Five takeaways from Angelique S. Chengelis of The Detroit News following Michigan's 42-7 victory over Rutgers on Saturday.
Patterson is the right fit
Not that anyone needed yet another example of why quarterback Shea Patterson was the missing link to taking the Michigan offense to a level that complements the Wolverines’ defense, but he provided another. Patterson was 18-of-27 for 260 yards and three touchdowns in three quarters of fourth-ranked Michigan’s 42-7 victory at Rutgers on Saturday. He performed admirably in tough, windy conditions, making big throws.
“Just does everything you ask him to. You ask him to throw the ball, he throws it,” said Michigan coach Jim Harbaugh. “He made some throws that were just unbelievable, put in the right spot with the wind blowing, swirling.”
Patterson had touchdown passes of 36 and 10 yards to Nico Collins and a 16-yarder to Oliver Martin. The added element Patterson brings to the offense is his ability to run. He has 187 yards rushing on 51 carries this season, but Patterson did not run against the Scarlet Knights. This time he showed he can do what’s necessary and if that means not running the ball, he’s OK with that.
Gary showing guts
Defensive end Rashan Gary stood, with some version of a shoulder brace dangling from under his uniform and demonstrated the heath and flexibility of his right shoulder by throwing air punches and windmill moves. He had missed three games because of an AC joint injury but returned for the Penn State game, and has played in the last two. There had been some speculation that Gary, a junior, might not be able to return from the injury and would choose to prepare for his next step. Gary last week said that was never a consideration.
“I’m out here with my brothers, man, I’m having fun flying around,” Gary said. “Like I said, being around these guys, they give me energy. You tell me how it looks. I’m feeling good, man. Just happy to be out here with my brothers playing football.”
Rashan Gary demonstrates how healthy his right shoulder is and Shea Patterson praises Gary for working through the injury The Detroit News
As the backup turns
When redshirt freshman Dylan McCaffrey, the backup quarterback, suffered a broken collarbone against Penn State, that put the Wolverines in an interesting situation regarding Shea Patterson’s backup.
Harbaugh said during the week that Brandon Peters and freshman Joe Milton would compete for that role. When it was clear Patterson would sit after the third quarter, Peters and Milton warmed up side by side on the sideline. Peters was the first in and on the first play handed off to Chris Evans who ran 61 yards for the game’s final points. Milton was next in. Sounds like this will be the approach going forward, although Harbaugh has said he would prefer not to burn Milton’s redshirt. The freshman has now played in two games and can play in two more if he wants to preserve his redshirt under the new rule.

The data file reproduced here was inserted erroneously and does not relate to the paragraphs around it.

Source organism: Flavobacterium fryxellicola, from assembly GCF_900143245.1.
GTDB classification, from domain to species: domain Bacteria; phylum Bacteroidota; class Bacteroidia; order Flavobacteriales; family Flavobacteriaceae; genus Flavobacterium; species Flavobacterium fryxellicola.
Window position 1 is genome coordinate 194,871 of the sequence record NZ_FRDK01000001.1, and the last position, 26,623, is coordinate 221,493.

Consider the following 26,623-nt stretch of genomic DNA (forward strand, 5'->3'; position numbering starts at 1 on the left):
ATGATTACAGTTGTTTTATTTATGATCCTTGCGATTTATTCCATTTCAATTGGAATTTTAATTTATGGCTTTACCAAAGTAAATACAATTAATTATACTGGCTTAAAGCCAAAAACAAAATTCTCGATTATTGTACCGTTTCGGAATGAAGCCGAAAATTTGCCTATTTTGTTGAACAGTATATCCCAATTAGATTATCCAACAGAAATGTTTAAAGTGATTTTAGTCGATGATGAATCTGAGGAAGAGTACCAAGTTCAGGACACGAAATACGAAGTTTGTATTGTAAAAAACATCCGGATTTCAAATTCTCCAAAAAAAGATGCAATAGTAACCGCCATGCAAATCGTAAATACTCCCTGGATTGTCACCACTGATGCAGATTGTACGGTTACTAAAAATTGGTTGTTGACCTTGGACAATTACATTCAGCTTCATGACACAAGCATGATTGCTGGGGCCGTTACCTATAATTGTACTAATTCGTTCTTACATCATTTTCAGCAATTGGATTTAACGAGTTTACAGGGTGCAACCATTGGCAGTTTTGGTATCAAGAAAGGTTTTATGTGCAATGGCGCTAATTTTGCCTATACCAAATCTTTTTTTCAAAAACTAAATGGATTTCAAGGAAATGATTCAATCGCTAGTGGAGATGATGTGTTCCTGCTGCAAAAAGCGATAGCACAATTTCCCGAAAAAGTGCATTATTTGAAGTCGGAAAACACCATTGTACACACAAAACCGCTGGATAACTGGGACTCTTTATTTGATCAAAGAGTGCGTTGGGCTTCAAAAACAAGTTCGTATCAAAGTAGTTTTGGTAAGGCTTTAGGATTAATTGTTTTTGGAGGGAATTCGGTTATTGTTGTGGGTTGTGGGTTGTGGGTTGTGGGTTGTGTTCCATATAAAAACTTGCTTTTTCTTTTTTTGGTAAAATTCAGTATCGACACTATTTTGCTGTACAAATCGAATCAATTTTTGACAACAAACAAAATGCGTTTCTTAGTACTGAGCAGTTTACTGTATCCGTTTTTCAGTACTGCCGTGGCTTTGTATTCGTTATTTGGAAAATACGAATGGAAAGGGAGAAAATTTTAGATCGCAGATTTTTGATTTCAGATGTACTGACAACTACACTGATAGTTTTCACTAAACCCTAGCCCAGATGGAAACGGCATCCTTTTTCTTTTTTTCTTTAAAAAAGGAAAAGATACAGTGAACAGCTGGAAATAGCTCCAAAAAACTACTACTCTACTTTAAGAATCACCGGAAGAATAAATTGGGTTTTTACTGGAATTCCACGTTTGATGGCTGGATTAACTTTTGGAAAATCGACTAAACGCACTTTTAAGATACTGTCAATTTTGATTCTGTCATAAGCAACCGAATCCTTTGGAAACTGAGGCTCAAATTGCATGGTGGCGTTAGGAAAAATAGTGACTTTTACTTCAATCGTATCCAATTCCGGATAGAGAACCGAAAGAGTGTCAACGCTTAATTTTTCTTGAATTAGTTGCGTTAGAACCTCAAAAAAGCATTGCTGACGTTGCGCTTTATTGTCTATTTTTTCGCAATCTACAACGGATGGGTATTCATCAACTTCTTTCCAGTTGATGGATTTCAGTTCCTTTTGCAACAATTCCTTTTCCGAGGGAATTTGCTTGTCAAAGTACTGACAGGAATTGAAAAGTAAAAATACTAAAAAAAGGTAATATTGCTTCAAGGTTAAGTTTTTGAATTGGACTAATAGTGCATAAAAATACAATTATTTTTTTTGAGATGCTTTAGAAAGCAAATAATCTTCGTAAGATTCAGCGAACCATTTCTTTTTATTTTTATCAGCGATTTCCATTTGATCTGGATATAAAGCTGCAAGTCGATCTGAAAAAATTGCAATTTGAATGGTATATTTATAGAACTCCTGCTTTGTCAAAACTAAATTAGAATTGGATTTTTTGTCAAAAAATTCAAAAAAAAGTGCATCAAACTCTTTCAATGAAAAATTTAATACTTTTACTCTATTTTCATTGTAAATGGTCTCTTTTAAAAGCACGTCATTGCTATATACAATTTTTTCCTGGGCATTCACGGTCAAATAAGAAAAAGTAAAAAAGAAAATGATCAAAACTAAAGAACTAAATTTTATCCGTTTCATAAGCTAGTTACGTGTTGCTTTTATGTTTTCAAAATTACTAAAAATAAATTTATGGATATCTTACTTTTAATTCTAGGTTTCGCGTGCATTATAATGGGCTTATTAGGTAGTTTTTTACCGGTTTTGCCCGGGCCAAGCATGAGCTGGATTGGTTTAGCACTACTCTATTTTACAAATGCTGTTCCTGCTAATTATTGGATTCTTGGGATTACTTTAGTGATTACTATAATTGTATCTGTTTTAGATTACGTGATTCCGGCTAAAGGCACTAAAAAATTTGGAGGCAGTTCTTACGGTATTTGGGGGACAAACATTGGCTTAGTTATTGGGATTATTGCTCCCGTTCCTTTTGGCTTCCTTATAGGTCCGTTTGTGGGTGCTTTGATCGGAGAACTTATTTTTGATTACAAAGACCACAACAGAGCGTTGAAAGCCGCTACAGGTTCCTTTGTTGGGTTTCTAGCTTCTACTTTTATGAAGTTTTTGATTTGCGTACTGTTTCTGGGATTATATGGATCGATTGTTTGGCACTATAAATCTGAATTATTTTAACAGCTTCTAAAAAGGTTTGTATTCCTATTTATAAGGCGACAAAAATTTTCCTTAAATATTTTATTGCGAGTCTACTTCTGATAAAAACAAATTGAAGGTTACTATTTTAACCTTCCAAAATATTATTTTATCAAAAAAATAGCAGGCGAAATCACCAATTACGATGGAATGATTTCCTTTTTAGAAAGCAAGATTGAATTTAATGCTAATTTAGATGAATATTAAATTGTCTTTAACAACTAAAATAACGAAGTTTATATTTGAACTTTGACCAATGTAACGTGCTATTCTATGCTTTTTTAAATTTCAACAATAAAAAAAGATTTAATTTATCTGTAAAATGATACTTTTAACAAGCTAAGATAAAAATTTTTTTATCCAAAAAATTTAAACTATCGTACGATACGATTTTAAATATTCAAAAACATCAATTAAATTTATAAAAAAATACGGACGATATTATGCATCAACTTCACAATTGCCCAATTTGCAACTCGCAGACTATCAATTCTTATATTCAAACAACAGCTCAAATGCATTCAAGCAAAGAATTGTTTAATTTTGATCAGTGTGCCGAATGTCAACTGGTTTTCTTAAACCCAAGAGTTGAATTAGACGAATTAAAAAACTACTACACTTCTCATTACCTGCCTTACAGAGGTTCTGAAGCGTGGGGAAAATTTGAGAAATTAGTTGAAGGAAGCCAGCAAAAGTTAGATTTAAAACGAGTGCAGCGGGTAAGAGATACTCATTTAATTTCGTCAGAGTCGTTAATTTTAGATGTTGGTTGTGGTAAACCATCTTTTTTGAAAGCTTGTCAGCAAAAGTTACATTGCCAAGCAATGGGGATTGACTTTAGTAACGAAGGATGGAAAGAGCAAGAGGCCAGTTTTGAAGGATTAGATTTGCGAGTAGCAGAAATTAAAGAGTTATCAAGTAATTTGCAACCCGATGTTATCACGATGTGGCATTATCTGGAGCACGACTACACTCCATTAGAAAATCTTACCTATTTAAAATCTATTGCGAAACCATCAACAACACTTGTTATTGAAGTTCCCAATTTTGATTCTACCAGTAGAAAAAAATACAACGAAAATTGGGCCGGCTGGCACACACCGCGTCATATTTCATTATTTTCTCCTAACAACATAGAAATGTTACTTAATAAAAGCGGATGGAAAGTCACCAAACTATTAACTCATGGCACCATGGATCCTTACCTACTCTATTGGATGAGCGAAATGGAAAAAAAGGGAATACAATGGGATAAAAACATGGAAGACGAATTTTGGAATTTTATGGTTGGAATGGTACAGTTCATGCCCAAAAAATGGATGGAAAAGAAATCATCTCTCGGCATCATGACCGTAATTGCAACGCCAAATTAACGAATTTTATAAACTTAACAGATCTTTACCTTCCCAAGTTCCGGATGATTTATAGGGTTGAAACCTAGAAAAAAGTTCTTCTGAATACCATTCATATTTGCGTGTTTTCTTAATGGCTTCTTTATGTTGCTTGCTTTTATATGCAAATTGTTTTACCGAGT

“Wanted to get them both playing. Get them those reps,” Harbaugh said. “Brandon’s series was only one play because Chris popped the long (61)-yarder. They both need game reps as we move forward to get them ready before you need them.”
Harbaugh did not specify who is the backup. “I think the way we’re going, we like things that both can do,” he said. “We’re in that situation, just keep getting them both ready and getting them both ready to play and be ready to have them both when that need arises.”
Indiana looms next for the Wolverines, the final regular-season home game and with that comes distractions like Senior Day and players having to embrace the fact their college careers are coming to a close and this will be their final time playing in Michigan Stadium.
Then there’s the matter of facing the Hoosiers, a team that can be pesky. There’s also the matter that Indiana is the final game before the Wolverines travel to Ohio State for the annual rivalry game. Michigan has plenty on the line, a Big Ten East Division title and a berth in the conference championship game, not to mention keeping alive national playoff hopes, but could Indiana be the proverbial “trap” game? Sure, but something about the way the Michigan players have been talking and carrying themselves for weeks makes that seem unlikely.
Players stepping up
The “next man up” mantra might sound a little tired, but the Wolverines have found they have the ability to plug in players when needed with little drop off. When it was clear safety Josh Metellus couldn’t play, Brandon Hawkins stepped in to start. He was tied for second in tackles with five and was credited with a share in a tackle for loss. Running back Tru Wilson, the former walk-on who has shown this season his toughness in pass protection and his ability to run hard and gain tough yards, did so again at Rutgers. He had the second-most carries behind Karan Higdon, and finished with 58 yards on eight carries. This is what a team needs in a late-season run and that’s the type of opportunity a game like Rutgers provides. It gives veteran players a chance to rest before the final push while giving the younger players much-needed experience in the event they need to be called on.